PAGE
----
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Oceanside mayor Jim Wood
Oceanside mayor Jim Wood

Oceanside mayor Jim Wood, recovering from his fourth stroke, is wheelchair-bound and, according those close to him, not always completely understandable.

While his council colleagues are careful to be publicly respectful of the popular mayor, OHS grad, and Oceanside cop, the long knives may come out at a special 4:00 p.m. Wednesday meeting called by the mayor in a surprising announcement made Monday (October 2). The 4 o'clock meeting will be just before the regularly scheduled 5 p.m. council meeting.

Wood has run out of excusable absences since his May 16th stroke. If he misses Wednesday’s regular 5 p.m. council meeting, state law says his position becomes vacant and the council must then appoint a replacement or call an election. The newly announced special meeting asks the council to grant him extra time to continue outpatient therapy and allow him more absences through December 6.

If he does not get three votes the granting of extra time to convalesce at the special meeting, he would have to activate Plan B: Mayor Wood would have to officiate the 5 p.m. meeting. If he does, the vacancy clock would essentially be reset and he could have another 60 days of absence and still retain his seat.

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But if a verbally challenged Wood cannot be clearly understood at that 5 p.m. meeting, would that mean he would not really be in charge and would therefore not be mayor going forward?

Councilmember Jerry Kern, who ran for mayor in 2012 but was beaten by incumbent Wood by a margin of almost two to one, seems to have run out of patience. When asked if a mumbling Wood would equate to eviction from office, he responded, “I don’t know,” says Kern. “I haven’t seen him since April. From what I understand his voice is greatly affected and he is not ambulatory…. He doesn’t have the use of his left arm.”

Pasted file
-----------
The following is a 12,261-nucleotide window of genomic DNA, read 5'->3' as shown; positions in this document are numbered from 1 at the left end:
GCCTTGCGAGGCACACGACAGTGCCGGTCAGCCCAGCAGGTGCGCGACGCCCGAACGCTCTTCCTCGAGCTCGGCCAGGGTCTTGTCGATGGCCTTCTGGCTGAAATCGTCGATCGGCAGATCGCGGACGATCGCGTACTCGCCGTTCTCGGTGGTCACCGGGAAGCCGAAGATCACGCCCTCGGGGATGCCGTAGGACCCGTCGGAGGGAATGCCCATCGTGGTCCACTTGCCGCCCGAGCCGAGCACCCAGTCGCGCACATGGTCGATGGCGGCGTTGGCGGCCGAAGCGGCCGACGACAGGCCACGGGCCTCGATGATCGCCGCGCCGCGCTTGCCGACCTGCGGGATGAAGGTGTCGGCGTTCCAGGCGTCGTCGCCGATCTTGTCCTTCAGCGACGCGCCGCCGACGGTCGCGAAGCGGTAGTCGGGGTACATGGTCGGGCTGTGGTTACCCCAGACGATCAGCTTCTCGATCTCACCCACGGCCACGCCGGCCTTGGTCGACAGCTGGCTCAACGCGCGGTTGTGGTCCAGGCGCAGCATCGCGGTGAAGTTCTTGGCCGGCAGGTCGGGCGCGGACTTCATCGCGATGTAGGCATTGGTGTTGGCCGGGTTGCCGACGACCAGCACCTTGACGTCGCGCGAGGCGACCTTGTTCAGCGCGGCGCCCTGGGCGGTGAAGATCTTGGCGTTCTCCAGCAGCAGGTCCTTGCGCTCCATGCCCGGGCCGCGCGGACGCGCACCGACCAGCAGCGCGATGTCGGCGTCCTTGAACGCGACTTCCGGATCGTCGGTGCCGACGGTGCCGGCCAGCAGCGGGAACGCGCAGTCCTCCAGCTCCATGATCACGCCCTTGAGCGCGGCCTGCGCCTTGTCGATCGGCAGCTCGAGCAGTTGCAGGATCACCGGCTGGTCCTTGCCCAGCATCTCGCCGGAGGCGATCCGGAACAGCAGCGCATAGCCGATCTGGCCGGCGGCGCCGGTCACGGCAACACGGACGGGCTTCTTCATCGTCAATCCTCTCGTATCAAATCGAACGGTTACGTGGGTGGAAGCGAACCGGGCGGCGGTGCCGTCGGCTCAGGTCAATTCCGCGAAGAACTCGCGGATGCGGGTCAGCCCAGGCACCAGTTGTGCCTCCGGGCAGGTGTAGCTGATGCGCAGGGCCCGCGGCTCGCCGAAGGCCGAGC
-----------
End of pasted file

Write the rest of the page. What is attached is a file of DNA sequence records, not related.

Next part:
Until Monday it was not known if Wood would even want to keep his mayorship, which runs through 2020. “I understand there may be a concern regarding a four-member council and a possible 2-2 tie vote,” Wood wrote in Monday’s letter requesting the special meeting.

In Sunday’s U-T, reporter Phil Diehl wrote, “So far, Wood’s absence has not affected any high profile decisions on the council.” That is not true, says planning commissioner Kyle Krahel Frolander.

He points out the August vote on unfunded capital improvement projects that would have greenlighted new swimming pools at the El Corazon public park complex failed on a 2-2 vote.

Zack Beck

City clerk Zack Beck notes that the city business has indeed changed with just four councilmembers. “Because city staff knows that with the makeup of this four-member council and a likely 2-2 vote, they may choose not to bring some items forward. The council agendas have had a lot fewer items. There is a backlog of items that aren’t coming forward.”

The council faces huge votes later this year on cannabis cultivation and medical dispensaries. Two councilmembers, Esther Sanchez and Jack Feller, traditionally spew anti-pot rhetoric while Kern and Chuck Lowery seem open to more liberal marijuana laws. A crucial Morrow Hills open-space initiative sponsored by planning commissioner Dennis Martinek and environmentalist Diane Nygaard could also be impacted without Mayor Wood’s potential tie-breaking vote.

Beck, who has twice been elected city clerk, has been mentioned as a potential replacement for Wood should his office become vacant. Beck often serves as a referee for the famously contentious council. One much-discussed plan would be for him to agree to be a temporary fill-in mayor on the condition that he would not run for mayor when the election would come up in three years.

Beck’s moderate, even-handed demeanor seems to some city-hall watchers as one of the few viable choices for this council, which is now divided evenly between Dems (Sanchez, Lowery) and GOP-leaners (Kern, Feller). Beck says he has heard of the plan but has not been approached by any of the councilmembers.

A stand-alone special election for Oceanside mayor would cost an estimated $650,000. If it is consolidated with next June’s primary, the cost would be between $25,000 and $75,000.